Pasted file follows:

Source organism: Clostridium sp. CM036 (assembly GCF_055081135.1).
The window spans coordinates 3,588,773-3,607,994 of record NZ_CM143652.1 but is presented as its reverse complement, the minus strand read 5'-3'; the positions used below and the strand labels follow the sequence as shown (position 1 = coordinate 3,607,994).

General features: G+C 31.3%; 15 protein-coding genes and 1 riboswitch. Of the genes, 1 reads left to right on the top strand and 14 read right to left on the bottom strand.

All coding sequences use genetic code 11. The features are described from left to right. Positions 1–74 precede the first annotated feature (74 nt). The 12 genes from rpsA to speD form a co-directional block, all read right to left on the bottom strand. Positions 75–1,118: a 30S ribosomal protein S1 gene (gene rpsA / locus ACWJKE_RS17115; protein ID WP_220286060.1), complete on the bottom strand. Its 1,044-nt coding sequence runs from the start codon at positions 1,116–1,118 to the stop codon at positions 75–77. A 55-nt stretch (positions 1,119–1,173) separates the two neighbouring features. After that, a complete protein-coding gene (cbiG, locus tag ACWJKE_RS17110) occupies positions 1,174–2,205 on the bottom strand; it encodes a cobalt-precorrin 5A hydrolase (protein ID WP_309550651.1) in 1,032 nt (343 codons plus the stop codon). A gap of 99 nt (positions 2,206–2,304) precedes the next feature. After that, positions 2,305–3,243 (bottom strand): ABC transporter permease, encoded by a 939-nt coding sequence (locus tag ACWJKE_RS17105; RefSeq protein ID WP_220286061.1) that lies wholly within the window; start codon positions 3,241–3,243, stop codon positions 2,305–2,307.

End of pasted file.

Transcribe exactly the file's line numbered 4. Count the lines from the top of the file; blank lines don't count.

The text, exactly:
All coding sequences use genetic code 11. The features are described from left to right. Positions 1–74 precede the first annotated feature (74 nt). The 12 genes from rpsA to speD form a co-directional block, all read right to left on the bottom strand. Positions 75–1,118: a 30S ribosomal protein S1 gene (gene rpsA / locus ACWJKE_RS17115; protein ID WP_220286060.1), complete on the bottom strand. Its 1,044-nt coding sequence runs from the start codon at positions 1,116–1,118 to the stop codon at positions 75–77. A 55-nt stretch (positions 1,119–1,173) separates the two neighbouring features. After that, a complete protein-coding gene (cbiG, locus tag ACWJKE_RS17110) occupies positions 1,174–2,205 on the bottom strand; it encodes a cobalt-precorrin 5A hydrolase (protein ID WP_309550651.1) in 1,032 nt (343 codons plus the stop codon). A gap of 99 nt (positions 2,206–2,304) precedes the next feature. After that, positions 2,305–3,243 (bottom strand): ABC transporter permease, encoded by a 939-nt coding sequence (locus tag ACWJKE_RS17105; RefSeq protein ID WP_220286061.1) that lies wholly within the window; start codon positions 3,241–3,243, stop codon positions 2,305–2,307.